Threema is a messaging app from Switzerland. Like most alternatives to WhatsApp the app is very secure when it comes to data. Like WhatsApp, Threema uses end-to-end encryption for all messages. In addition, messages are deleted from the server as soon as they are successfully transmitted. Additionally, Threema manages groups and contact lists only on the mobile device, not on the server. When Threema synchronises contacts from your phone’s contact list, they are only transferred to the server anonymously (“hashed”). In addition, unlike WhatsApp, Threema does not store meta data about who is communicating with whom and when. This WhatsApp alternative takes user data protection much more seriously than its competition does. Threema's servers are located in Switzerland, where they are subject to strict data protection regulations.
In addition to data protection, Threema also impresses with some useful features. For example, Threema offers a voting feature that enables users to easily create surveys. A question to a group of friends, such as where to meet in the evening, no longer leads to many different answers, since the person asking the question can immediately specify a certain number of options for which the other participants in the group chat can then vote. Threema also offers a PIN lock feature for private chats.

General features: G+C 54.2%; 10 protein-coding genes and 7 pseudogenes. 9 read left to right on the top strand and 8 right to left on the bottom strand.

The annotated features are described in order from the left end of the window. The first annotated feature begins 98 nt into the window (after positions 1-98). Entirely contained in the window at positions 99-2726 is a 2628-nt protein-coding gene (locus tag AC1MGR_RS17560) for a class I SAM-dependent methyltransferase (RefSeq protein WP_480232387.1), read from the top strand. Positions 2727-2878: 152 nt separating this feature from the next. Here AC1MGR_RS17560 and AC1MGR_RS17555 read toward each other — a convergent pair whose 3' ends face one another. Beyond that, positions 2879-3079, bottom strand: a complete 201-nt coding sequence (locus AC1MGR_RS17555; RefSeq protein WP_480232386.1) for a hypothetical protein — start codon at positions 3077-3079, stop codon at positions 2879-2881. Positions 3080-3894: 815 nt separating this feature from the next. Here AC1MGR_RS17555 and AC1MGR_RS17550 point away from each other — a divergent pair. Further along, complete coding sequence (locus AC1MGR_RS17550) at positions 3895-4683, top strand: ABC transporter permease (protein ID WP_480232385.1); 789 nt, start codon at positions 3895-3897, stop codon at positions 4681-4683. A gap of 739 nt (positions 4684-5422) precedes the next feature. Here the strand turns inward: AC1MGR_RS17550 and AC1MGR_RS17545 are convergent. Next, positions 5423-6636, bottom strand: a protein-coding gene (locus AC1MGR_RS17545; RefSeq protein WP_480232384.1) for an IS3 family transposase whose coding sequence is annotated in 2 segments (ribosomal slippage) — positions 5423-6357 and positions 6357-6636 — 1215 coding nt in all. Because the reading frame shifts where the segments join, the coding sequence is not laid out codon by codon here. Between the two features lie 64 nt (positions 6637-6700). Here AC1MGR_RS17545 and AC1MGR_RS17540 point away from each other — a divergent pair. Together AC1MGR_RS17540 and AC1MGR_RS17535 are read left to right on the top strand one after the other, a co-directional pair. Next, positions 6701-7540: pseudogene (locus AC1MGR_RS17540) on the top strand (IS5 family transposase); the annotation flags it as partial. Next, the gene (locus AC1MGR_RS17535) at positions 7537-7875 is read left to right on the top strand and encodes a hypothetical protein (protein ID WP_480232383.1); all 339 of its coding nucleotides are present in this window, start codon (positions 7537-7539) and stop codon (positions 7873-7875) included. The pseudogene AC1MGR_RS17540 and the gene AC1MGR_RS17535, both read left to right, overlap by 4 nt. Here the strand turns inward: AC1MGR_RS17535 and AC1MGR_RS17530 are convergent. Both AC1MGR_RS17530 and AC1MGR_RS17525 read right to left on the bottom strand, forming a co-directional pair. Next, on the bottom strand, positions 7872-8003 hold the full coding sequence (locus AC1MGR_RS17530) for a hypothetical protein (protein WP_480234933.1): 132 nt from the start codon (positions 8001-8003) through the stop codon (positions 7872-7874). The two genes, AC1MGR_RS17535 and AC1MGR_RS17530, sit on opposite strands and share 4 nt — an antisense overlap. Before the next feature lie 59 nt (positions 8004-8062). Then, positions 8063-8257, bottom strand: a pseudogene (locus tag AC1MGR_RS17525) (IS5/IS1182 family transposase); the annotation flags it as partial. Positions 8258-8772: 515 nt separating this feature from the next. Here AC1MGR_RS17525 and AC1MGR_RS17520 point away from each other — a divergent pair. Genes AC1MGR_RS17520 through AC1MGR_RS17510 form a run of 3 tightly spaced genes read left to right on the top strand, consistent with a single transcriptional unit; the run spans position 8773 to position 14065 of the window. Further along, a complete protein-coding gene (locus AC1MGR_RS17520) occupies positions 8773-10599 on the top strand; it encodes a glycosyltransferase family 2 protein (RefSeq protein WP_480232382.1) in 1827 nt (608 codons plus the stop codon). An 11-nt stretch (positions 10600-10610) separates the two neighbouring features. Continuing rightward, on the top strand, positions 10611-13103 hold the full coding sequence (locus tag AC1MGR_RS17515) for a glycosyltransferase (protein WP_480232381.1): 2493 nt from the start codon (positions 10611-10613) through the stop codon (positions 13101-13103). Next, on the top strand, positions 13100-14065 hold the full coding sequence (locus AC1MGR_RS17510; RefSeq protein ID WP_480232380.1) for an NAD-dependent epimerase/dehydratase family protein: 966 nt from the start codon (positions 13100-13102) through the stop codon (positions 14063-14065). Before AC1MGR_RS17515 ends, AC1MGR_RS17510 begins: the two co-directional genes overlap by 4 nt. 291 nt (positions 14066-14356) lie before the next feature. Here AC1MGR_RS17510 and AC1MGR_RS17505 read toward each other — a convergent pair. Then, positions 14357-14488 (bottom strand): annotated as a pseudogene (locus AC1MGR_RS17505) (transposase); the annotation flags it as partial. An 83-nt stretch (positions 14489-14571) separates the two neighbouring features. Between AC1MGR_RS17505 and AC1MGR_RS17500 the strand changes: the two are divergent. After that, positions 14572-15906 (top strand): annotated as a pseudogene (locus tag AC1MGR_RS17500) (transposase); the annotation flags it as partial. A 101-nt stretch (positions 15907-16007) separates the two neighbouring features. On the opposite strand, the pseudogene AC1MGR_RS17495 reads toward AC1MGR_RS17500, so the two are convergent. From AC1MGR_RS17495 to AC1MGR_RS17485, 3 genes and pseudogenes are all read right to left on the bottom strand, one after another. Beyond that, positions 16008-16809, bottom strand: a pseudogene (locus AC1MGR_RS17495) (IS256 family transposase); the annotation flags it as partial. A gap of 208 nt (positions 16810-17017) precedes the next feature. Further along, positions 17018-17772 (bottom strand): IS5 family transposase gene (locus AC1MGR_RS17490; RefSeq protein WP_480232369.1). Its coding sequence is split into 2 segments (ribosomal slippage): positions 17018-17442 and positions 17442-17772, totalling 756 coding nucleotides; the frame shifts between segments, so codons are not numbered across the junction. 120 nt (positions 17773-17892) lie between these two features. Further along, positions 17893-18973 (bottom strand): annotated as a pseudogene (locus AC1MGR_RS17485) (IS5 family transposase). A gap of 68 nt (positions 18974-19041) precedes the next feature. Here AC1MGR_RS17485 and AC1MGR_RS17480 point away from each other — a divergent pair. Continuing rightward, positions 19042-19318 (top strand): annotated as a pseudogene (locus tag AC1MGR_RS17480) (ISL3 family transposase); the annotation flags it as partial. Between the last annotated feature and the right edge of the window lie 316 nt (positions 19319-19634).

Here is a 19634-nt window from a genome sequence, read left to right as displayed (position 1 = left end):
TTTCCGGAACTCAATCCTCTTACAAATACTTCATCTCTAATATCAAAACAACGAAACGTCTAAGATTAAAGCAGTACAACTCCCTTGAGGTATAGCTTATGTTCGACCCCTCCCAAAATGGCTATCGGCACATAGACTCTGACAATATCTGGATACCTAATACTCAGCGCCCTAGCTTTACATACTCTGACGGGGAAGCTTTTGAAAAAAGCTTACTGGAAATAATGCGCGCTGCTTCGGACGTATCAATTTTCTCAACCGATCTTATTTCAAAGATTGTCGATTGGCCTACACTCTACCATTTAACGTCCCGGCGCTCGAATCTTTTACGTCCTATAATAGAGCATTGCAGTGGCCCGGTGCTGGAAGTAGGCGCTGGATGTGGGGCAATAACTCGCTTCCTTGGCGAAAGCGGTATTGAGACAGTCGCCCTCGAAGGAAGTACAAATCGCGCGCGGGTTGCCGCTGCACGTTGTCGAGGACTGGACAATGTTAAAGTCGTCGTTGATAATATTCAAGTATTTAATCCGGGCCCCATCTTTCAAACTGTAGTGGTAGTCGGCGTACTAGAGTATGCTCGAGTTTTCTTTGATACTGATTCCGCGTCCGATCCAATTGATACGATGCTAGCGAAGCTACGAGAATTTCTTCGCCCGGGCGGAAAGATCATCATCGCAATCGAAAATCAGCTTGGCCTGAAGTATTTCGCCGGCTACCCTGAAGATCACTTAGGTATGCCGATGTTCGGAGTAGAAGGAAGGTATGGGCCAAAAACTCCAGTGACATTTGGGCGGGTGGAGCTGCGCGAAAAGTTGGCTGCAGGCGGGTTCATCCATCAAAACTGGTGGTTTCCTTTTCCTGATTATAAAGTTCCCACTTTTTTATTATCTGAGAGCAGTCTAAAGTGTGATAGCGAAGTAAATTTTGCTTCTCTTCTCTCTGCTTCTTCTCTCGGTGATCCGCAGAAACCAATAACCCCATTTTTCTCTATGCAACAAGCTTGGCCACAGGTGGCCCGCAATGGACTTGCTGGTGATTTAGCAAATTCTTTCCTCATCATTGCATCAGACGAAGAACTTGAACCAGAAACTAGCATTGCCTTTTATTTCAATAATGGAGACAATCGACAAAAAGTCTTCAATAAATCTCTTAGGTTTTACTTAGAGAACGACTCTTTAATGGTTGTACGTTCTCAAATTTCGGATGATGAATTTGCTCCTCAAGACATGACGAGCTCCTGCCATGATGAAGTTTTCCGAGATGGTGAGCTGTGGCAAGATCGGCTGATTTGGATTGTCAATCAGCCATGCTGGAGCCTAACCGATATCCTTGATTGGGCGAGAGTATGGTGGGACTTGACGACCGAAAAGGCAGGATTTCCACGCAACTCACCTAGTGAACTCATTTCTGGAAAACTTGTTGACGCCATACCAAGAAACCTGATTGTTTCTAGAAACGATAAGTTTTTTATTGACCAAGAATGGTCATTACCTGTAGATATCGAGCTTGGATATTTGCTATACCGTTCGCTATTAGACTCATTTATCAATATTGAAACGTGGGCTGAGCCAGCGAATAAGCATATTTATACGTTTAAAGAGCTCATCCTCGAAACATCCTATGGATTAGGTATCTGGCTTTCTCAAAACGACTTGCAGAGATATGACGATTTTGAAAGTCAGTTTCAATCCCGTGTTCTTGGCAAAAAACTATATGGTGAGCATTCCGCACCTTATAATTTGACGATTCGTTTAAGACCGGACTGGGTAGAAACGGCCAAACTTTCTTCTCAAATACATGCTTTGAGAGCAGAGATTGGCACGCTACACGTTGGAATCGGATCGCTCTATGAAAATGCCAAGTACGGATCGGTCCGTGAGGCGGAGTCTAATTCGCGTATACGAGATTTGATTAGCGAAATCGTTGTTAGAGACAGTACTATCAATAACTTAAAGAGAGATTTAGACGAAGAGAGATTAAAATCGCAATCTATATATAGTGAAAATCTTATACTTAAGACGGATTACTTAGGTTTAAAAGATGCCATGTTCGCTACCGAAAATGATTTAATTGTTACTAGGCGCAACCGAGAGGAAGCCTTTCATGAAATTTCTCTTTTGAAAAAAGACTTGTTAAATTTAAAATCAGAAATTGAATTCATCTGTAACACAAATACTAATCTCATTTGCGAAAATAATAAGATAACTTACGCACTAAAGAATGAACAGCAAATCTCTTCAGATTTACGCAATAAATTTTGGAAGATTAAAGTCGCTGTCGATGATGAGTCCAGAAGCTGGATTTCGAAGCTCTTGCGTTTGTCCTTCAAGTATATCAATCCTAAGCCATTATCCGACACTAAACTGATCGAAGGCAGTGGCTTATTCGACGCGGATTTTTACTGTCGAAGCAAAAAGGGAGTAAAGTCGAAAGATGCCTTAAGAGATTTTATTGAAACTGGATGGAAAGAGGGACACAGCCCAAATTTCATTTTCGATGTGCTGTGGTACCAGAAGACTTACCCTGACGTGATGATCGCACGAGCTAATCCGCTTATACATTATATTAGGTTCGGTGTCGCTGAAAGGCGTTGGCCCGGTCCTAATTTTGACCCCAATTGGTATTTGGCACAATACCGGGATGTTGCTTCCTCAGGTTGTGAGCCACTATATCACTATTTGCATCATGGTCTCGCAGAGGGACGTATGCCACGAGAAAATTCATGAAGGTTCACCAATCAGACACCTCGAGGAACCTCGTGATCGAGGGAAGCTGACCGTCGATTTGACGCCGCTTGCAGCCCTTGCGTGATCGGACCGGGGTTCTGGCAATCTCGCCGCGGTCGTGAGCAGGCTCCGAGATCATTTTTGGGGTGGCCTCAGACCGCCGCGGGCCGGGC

The catch with Threema is not only - as with any WhatsApp alternative - the relatively low number of users, but also the fact that the messaging app is not free. In the app store or the Threema store, you have to buy one or more licenses for a small fee. In the Threema store, you can buy the Android version via PayPal or with Bitcoins.
|Open source||Comparatively few users|
|Self-destroying messages||No backup function|
|PIN lock feature|
|Encrypted phone calls possible|
|Stores very little meta data|
Signal is, like many WhatsApp alternatives, relatively unknown, and its developers even more so. The Signal creators’ Open Whisper Systems have delivered end-to-end encryption software with open source code and have been used by WhatsApp, Telegram, and more, to develop their own encryption. Edward Snowden uses Signal, and the team around cryptographer Moxie Marlinspike, the founder of Open Whisper Systems, enjoys an excellent reputation among IT security experts. Open Whisper Systems is financed entirely by scholarship grants and donations, so it doesn’t rely on any advertising.
As might be expected from the developers of the most famous encryption technology available for messengers, security is at the forefront of everything Signal does. Both private and group chats are secured with end-to-end encryption, and telephone numbers are transmitted anonymously (“hashed”) to the server.